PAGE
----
This image released by Focus Features shows Charlize Theron in a scene from "Tully." (Kimberly French/Focus Features via AP)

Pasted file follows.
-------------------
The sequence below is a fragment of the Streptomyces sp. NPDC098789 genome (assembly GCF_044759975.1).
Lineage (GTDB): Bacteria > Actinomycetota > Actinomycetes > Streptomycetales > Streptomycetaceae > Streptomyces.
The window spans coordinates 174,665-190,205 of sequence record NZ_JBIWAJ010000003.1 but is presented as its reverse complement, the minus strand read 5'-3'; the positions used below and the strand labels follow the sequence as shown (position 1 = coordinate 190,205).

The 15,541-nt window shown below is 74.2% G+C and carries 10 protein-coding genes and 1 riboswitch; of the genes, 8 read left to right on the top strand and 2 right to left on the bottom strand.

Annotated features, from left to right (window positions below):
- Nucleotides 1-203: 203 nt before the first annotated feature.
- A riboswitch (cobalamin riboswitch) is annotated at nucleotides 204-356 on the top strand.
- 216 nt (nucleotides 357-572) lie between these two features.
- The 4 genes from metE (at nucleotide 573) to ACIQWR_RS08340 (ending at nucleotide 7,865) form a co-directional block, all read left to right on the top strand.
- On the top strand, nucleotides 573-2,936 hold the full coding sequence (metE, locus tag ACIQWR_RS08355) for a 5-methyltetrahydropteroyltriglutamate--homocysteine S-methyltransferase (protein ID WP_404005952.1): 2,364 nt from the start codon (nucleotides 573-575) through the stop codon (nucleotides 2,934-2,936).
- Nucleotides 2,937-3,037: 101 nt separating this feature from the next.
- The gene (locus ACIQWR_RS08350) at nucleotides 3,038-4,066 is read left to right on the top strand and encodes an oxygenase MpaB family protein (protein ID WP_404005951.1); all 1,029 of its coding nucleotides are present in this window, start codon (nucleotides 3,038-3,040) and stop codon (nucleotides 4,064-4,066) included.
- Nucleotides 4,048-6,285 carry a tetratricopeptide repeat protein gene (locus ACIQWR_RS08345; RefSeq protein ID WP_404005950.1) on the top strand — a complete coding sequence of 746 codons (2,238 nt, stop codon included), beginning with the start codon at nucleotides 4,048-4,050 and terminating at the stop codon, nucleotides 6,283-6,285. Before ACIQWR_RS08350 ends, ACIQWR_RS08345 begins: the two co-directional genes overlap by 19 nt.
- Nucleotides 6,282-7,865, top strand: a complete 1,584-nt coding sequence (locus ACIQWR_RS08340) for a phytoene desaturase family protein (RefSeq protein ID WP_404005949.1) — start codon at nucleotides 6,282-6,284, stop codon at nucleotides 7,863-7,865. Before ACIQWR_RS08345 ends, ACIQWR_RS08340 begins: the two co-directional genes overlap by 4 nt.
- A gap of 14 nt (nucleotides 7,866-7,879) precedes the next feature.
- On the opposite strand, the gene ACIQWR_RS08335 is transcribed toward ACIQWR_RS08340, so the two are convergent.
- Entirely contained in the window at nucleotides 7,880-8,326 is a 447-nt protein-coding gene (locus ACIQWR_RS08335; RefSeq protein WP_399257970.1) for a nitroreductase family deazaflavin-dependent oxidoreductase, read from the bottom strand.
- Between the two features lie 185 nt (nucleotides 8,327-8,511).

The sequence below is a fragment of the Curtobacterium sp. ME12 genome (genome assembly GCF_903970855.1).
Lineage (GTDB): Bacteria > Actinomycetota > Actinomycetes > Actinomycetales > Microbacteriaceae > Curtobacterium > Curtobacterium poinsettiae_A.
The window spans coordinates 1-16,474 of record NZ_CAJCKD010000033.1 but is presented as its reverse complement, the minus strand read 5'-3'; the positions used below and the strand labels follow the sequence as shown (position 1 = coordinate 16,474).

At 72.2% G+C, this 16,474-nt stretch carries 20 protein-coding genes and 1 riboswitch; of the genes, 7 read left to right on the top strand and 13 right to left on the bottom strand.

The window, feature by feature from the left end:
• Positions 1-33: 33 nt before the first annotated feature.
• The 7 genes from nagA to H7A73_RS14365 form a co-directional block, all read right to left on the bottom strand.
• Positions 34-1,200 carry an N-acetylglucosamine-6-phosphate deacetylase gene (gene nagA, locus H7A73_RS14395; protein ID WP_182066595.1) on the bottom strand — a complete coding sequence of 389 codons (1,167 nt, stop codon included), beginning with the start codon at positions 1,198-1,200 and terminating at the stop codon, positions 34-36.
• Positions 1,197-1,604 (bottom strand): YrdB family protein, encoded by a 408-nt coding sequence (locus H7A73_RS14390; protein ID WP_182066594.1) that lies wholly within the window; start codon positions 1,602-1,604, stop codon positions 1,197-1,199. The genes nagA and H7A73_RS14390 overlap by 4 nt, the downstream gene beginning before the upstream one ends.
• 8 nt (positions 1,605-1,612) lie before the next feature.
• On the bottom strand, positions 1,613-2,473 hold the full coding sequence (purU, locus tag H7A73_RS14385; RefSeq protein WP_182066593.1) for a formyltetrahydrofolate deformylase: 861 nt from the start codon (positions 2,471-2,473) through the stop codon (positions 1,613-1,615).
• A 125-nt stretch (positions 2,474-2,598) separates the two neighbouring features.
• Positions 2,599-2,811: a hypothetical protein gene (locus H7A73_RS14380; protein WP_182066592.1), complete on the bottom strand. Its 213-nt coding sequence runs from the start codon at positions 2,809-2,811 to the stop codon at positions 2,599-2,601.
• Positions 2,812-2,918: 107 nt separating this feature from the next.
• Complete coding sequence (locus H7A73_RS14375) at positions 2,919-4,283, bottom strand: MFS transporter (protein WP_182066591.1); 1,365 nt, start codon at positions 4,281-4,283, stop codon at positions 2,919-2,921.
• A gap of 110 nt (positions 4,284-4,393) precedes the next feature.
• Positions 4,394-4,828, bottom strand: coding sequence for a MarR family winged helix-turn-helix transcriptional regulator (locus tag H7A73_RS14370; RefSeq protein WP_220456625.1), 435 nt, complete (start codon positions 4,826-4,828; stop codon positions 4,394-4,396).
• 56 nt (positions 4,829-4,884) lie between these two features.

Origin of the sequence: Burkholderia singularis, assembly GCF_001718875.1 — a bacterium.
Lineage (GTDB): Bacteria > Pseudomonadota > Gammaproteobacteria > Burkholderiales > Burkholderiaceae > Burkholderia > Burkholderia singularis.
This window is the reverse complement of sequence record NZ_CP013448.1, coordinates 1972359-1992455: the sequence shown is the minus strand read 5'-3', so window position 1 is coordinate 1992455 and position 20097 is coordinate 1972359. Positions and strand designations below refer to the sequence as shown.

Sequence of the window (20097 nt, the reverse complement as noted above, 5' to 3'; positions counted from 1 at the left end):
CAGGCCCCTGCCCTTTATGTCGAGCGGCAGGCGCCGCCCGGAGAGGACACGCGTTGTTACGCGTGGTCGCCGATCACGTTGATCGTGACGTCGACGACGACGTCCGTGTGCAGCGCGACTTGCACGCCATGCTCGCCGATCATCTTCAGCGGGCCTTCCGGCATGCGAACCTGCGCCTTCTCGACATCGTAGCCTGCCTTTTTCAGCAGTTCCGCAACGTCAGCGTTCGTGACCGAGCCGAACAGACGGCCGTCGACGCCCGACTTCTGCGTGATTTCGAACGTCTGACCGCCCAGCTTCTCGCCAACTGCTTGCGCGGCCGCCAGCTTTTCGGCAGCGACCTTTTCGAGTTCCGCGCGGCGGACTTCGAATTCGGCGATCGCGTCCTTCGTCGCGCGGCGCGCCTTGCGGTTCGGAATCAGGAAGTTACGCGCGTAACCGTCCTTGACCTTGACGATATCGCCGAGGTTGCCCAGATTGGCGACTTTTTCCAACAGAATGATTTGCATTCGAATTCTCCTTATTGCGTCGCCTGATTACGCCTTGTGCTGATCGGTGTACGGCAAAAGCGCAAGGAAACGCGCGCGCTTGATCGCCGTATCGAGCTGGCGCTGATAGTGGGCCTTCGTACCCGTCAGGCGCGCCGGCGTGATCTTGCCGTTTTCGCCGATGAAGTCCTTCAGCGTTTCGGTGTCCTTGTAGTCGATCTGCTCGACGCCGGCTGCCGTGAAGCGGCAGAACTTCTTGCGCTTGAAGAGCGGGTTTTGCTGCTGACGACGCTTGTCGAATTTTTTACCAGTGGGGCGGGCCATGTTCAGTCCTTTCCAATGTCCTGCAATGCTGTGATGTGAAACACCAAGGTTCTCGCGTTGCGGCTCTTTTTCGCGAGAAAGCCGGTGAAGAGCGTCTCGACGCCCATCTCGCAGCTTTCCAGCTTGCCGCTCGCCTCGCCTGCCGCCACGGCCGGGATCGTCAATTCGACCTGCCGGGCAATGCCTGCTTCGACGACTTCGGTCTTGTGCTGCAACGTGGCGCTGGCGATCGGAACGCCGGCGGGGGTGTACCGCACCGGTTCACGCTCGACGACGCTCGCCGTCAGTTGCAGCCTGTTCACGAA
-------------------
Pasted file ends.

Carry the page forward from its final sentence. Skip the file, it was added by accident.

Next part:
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The title character of Jason Reitman's "Tully" descends not from the clouds, carried by an umbrella in the wind, but glides cheerfully through the front door on a black night. She arrives just as Marlo (Charlize Theron), the mother of two plus an unplanned-for newborn, is reaching the limits of exhaustion.Directed by Reitman and penned by Diablo Cody, "Tully" isn't a song-singing fantasy like "Mary Poppins". It's well into "Tully" before we meet Marlo's savior: a 26-year-old night nurse (Mackenzie Davis), for whom Marlo's wealthier brother Craig (Mark Duplass) has paid. He promises night nurses, who arrive in the evening and stealthily depart before sunrise, are "like ninjas" capable of reordering Marlo's sleep-deprived life.Tully spits out lines like these throughout the film.There was the dour internet-parable of teenagers and parents "Men, Women and Children," and the preposterous and over-baked melodrama "Labor Day," about a despairing single mom (Kate Winslet) who finds renewal from a pie-making escaped convict (Josh Brolin).In repeatedly focusing on regular people and their everyday problems of family and work, Reitman's heart is resolutely in the right place.
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